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Heart Rhythm Disorder Patient Stories

At NYU Langone’s Heart Rhythm Center, our doctors are known for caring for people with all types of heart rhythm disorders, including ventricular arrhythmia and supraventricular arrhythmias such as atrial fibrillation (AFib) and atrial flutter. 

Our patients share their stories after treatment.

Catherine’s Story of Atrial Fibrillation During Pregnancy

“An ablation sounds really scary and it is, but I'm so happy I did it. I feel better and I know that the chances of me ever having an AFib episode again are very slim.”

—Catherine, 31

Catherine was in the midst of one of the most exciting and stressful times of her life—planning her wedding—when she had her first episode of atrial fibrillation. Her heart raced. She was lightheaded. She couldn’t catch her breath.

VIDEO: Catherine, 31, came to the Heart Rhythm Center for catheter ablation treatment to correct her abnormal heart rhythms.

“It’s so scary,” she says. “It’s your heart, and that freaks you out when you’re 28 years old.”

In the months leading up to her wedding day, Catherine had two AFib episodes that were successfully treated in the hospital with medication that slowed and regulated her heart rate. She was symptom-free for two years until, when three months pregnant, those familiar symptoms returned and she found herself hospitalized for an AFib episode.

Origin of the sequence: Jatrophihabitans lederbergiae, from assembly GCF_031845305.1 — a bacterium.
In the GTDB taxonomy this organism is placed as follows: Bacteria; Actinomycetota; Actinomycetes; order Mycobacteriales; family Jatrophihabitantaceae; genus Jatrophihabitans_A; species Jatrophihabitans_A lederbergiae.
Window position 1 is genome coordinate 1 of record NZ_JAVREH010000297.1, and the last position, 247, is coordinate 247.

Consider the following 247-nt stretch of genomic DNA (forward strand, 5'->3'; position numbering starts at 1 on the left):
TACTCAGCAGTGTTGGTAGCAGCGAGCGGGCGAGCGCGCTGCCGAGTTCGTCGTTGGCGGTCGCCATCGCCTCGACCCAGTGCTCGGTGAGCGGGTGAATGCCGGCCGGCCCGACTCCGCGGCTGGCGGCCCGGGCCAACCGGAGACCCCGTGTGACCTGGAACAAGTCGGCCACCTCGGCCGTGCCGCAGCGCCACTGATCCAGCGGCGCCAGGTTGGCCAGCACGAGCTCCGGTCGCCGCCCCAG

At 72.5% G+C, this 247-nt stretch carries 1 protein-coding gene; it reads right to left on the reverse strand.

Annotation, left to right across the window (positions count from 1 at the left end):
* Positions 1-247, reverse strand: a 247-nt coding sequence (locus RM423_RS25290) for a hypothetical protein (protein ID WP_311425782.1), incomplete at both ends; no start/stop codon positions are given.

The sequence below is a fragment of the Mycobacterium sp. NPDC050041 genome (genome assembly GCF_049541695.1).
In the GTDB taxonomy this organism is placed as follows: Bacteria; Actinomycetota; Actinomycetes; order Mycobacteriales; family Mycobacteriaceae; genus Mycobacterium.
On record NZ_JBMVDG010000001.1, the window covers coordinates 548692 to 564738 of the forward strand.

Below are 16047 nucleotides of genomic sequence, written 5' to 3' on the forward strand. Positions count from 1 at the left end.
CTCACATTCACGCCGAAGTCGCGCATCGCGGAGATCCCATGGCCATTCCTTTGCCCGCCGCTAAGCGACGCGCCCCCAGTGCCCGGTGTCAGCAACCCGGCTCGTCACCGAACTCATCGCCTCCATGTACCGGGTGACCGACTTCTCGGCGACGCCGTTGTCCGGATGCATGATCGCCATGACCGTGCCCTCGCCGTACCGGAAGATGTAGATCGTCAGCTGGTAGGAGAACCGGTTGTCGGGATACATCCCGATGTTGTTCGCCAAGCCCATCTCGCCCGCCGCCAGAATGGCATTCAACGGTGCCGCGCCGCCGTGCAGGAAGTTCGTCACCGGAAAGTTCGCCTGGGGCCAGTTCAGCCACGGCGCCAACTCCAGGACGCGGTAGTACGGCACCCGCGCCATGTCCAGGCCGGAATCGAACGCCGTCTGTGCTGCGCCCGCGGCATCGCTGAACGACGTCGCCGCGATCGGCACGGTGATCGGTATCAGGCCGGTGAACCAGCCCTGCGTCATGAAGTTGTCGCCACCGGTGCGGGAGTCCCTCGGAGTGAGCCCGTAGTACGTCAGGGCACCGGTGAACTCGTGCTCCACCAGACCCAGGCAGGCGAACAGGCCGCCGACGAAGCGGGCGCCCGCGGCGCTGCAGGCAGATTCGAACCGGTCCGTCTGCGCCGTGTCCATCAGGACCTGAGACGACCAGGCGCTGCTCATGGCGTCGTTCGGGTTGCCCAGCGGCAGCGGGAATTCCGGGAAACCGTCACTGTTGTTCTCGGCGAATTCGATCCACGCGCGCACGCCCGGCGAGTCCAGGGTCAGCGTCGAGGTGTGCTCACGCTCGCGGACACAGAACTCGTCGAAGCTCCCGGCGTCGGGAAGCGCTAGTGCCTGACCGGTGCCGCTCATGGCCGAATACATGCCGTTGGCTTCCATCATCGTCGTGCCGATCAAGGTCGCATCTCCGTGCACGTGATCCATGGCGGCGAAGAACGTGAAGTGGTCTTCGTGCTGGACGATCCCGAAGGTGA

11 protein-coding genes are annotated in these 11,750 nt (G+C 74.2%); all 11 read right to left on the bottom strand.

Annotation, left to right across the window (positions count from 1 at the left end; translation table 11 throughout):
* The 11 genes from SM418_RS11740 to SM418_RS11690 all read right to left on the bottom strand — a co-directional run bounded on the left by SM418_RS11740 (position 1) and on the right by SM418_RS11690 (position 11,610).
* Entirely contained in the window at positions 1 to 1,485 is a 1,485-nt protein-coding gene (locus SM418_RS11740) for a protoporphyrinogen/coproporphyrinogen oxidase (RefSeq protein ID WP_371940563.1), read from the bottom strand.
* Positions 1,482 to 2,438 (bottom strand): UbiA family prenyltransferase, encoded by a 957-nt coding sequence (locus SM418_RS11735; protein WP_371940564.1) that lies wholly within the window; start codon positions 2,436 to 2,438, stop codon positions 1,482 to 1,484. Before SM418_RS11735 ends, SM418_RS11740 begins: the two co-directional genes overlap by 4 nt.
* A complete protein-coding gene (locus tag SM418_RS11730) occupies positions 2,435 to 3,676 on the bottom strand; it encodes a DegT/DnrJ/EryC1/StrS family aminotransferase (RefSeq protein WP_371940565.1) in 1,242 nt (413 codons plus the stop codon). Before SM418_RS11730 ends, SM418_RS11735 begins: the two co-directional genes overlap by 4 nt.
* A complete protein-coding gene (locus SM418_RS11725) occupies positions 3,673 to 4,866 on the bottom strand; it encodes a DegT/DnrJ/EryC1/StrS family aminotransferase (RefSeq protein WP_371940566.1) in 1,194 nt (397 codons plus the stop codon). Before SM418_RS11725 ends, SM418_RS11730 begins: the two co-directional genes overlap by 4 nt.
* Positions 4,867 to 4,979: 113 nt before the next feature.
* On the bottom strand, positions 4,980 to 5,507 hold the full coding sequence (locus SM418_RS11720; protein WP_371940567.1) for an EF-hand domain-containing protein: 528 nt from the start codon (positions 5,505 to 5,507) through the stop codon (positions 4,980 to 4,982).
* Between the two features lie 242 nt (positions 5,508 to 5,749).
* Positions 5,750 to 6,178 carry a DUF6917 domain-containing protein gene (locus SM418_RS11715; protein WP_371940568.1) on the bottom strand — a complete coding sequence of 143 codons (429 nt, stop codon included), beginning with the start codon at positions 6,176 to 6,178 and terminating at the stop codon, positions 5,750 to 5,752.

Catherine’s cardiologist put her on a daily heart medication, and while she was assured that the treatment was safe during pregnancy, she personally was not comfortable with it. She wanted a new approach, and was referred by her cardiologist to Dr. Larry Chinitz at the Heart Rhythm Center.

“I met Dr. Chinitz two days after I got out of the hospital, and we made a plan,” Catherine says. “I didn’t want to stay on a daily medication while pregnant, so he gave me a prescription for a pill that I could take if I fell into AFib that would correct the rhythm so I wouldn't have to be hospitalized again. I was monitored throughout the rest of my pregnancy, and there were no complications.”